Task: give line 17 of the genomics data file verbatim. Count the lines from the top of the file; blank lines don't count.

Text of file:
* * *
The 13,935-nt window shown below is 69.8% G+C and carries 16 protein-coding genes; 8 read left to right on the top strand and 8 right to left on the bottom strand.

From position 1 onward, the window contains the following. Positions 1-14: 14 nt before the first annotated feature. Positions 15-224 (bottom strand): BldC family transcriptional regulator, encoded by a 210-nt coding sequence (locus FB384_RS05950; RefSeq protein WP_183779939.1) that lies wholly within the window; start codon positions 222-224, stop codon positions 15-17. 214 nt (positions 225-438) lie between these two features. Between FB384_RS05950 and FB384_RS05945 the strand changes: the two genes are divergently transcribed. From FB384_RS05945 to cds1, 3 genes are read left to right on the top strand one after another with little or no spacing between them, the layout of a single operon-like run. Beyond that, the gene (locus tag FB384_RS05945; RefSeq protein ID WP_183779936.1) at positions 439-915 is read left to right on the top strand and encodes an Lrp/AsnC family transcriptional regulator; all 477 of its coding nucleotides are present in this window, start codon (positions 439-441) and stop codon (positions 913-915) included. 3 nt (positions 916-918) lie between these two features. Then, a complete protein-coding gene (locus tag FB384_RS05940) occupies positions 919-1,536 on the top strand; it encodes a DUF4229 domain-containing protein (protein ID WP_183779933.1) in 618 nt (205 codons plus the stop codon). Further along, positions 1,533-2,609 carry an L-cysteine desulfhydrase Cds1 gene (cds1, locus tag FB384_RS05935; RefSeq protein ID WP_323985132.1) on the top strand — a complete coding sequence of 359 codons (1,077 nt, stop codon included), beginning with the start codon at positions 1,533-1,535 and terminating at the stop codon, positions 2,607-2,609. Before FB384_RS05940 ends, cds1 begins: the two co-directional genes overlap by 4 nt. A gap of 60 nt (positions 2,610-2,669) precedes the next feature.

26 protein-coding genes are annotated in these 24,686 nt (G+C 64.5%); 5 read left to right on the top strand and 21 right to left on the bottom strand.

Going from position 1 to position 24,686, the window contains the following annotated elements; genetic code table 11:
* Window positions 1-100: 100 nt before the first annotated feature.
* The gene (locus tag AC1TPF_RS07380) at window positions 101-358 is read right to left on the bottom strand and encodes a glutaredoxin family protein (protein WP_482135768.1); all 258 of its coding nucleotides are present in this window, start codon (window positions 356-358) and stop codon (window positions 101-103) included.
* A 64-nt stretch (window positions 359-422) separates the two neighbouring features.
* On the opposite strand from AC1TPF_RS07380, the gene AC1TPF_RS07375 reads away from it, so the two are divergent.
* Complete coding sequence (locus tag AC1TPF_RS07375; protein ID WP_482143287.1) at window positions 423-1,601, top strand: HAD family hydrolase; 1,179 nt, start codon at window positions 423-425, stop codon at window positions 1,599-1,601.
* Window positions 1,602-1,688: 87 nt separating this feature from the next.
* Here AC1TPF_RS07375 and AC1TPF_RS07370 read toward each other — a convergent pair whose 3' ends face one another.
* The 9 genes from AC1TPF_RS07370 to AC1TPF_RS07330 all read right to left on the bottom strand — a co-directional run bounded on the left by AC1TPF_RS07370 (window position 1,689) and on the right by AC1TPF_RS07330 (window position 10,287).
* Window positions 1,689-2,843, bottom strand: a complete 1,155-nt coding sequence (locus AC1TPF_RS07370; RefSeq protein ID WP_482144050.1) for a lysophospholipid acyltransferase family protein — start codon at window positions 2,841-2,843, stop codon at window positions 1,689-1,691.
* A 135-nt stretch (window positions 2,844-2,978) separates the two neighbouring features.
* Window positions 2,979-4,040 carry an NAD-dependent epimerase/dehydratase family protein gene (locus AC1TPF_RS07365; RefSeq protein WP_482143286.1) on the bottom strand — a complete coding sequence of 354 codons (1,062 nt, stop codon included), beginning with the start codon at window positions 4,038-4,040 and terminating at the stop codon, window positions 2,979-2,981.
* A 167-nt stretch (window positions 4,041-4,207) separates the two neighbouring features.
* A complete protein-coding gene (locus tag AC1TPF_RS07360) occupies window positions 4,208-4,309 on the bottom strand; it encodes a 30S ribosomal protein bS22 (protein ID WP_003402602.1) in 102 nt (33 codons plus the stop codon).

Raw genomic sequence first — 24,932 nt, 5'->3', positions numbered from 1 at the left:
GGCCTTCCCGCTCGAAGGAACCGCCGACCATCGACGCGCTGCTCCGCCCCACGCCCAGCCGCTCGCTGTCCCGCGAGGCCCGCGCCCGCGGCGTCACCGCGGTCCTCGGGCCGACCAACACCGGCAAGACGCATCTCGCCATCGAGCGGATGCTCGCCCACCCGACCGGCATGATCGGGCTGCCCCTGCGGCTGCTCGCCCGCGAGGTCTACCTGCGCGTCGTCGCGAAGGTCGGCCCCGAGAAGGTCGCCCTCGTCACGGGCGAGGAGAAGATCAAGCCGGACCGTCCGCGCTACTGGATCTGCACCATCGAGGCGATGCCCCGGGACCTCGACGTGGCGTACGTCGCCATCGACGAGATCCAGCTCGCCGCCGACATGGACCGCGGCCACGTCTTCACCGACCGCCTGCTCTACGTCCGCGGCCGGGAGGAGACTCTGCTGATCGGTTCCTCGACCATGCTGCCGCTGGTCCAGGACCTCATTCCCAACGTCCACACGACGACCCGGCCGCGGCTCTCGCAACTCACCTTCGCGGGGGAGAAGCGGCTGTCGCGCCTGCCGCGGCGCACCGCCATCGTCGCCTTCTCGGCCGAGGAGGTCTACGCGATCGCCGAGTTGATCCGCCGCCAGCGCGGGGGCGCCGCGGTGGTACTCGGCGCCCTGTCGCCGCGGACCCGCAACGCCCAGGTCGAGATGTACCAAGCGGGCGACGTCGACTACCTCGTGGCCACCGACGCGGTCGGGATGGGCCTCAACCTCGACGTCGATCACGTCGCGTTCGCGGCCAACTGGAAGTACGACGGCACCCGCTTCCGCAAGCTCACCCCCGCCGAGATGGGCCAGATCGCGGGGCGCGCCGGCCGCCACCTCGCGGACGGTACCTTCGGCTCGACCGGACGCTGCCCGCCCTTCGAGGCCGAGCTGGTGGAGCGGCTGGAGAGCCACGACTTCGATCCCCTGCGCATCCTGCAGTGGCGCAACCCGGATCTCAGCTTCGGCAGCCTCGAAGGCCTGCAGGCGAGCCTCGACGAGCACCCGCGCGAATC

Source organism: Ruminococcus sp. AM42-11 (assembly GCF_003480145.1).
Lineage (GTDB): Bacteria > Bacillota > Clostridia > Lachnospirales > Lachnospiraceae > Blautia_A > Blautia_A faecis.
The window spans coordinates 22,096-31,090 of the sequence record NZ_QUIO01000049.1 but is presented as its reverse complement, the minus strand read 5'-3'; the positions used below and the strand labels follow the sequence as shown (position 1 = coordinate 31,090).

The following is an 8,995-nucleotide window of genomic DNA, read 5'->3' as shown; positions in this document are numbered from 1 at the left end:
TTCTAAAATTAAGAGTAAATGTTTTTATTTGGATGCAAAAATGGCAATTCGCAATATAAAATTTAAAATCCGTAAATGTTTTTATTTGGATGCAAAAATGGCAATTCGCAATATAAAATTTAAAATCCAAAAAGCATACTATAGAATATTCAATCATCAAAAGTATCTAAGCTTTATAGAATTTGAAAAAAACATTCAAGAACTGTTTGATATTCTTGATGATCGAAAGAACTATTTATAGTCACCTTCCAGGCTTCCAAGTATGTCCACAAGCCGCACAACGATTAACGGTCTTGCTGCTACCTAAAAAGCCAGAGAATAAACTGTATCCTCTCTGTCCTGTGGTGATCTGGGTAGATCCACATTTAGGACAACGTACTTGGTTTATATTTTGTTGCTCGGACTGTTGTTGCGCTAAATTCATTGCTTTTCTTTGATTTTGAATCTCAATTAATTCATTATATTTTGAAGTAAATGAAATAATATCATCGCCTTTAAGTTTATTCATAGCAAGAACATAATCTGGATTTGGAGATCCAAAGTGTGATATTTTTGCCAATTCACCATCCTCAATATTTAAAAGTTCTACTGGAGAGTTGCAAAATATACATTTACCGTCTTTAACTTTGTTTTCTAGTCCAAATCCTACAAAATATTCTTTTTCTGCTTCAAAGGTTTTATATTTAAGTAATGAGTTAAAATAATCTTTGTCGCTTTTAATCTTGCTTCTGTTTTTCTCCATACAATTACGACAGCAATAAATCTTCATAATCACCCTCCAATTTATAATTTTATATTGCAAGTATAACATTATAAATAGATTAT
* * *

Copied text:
* A complete protein-coding gene (locus tag AC1TPF_RS07360) occupies window positions 4,208-4,309 on the bottom strand; it encodes a 30S ribosomal protein bS22 (protein ID WP_003402602.1) in 102 nt (33 codons plus the stop codon).